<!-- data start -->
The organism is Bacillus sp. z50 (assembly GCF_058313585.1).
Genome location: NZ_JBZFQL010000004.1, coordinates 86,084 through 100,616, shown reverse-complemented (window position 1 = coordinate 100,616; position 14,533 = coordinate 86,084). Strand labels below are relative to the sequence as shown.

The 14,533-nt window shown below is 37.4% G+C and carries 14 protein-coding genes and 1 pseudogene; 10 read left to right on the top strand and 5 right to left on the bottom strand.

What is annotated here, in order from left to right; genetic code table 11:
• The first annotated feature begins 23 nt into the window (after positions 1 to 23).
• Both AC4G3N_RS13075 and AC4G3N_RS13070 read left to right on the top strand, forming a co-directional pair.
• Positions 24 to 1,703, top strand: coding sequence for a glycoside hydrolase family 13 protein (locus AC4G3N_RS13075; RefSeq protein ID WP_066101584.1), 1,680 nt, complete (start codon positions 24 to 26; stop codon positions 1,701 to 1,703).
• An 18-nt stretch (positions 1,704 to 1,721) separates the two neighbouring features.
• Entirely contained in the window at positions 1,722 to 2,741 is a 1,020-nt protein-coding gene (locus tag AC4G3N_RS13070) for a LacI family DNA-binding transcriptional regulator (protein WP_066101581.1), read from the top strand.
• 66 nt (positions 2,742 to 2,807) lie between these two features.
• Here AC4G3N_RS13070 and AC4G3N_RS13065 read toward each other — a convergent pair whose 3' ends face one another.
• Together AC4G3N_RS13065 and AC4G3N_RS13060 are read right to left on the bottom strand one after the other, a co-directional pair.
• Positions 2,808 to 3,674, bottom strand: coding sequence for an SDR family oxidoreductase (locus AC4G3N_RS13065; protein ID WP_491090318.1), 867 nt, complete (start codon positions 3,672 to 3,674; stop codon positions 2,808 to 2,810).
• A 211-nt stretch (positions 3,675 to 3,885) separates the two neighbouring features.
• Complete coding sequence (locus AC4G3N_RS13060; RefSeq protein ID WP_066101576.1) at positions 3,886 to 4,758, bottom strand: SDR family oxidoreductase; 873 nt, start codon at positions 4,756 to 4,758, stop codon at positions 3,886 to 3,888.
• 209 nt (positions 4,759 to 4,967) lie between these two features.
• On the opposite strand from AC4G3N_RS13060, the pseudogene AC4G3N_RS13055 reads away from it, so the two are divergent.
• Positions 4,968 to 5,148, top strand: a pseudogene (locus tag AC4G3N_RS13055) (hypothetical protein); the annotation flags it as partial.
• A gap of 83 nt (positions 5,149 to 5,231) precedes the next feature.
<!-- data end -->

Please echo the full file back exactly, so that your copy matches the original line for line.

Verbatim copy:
The organism is Bacillus sp. z50 (assembly GCF_058313585.1).
Genome location: NZ_JBZFQL010000004.1, coordinates 86,084 through 100,616, shown reverse-complemented (window position 1 = coordinate 100,616; position 14,533 = coordinate 86,084). Strand labels below are relative to the sequence as shown.

The 14,533-nt window shown below is 37.4% G+C and carries 14 protein-coding genes and 1 pseudogene; 10 read left to right on the top strand and 5 right to left on the bottom strand.

What is annotated here, in order from left to right; genetic code table 11:
• The first annotated feature begins 23 nt into the window (after positions 1 to 23).
• Both AC4G3N_RS13075 and AC4G3N_RS13070 read left to right on the top strand, forming a co-directional pair.
• Positions 24 to 1,703, top strand: coding sequence for a glycoside hydrolase family 13 protein (locus AC4G3N_RS13075; RefSeq protein ID WP_066101584.1), 1,680 nt, complete (start codon positions 24 to 26; stop codon positions 1,701 to 1,703).
• An 18-nt stretch (positions 1,704 to 1,721) separates the two neighbouring features.
• Entirely contained in the window at positions 1,722 to 2,741 is a 1,020-nt protein-coding gene (locus tag AC4G3N_RS13070) for a LacI family DNA-binding transcriptional regulator (protein WP_066101581.1), read from the top strand.
• 66 nt (positions 2,742 to 2,807) lie between these two features.
• Here AC4G3N_RS13070 and AC4G3N_RS13065 read toward each other — a convergent pair whose 3' ends face one another.
• Together AC4G3N_RS13065 and AC4G3N_RS13060 are read right to left on the bottom strand one after the other, a co-directional pair.
• Positions 2,808 to 3,674, bottom strand: coding sequence for an SDR family oxidoreductase (locus AC4G3N_RS13065; protein ID WP_491090318.1), 867 nt, complete (start codon positions 3,672 to 3,674; stop codon positions 2,808 to 2,810).
• A 211-nt stretch (positions 3,675 to 3,885) separates the two neighbouring features.
• Complete coding sequence (locus AC4G3N_RS13060; RefSeq protein ID WP_066101576.1) at positions 3,886 to 4,758, bottom strand: SDR family oxidoreductase; 873 nt, start codon at positions 4,756 to 4,758, stop codon at positions 3,886 to 3,888.
• 209 nt (positions 4,759 to 4,967) lie between these two features.
• On the opposite strand from AC4G3N_RS13060, the pseudogene AC4G3N_RS13055 reads away from it, so the two are divergent.
• Positions 4,968 to 5,148, top strand: a pseudogene (locus tag AC4G3N_RS13055) (hypothetical protein); the annotation flags it as partial.
• A gap of 83 nt (positions 5,149 to 5,231) precedes the next feature.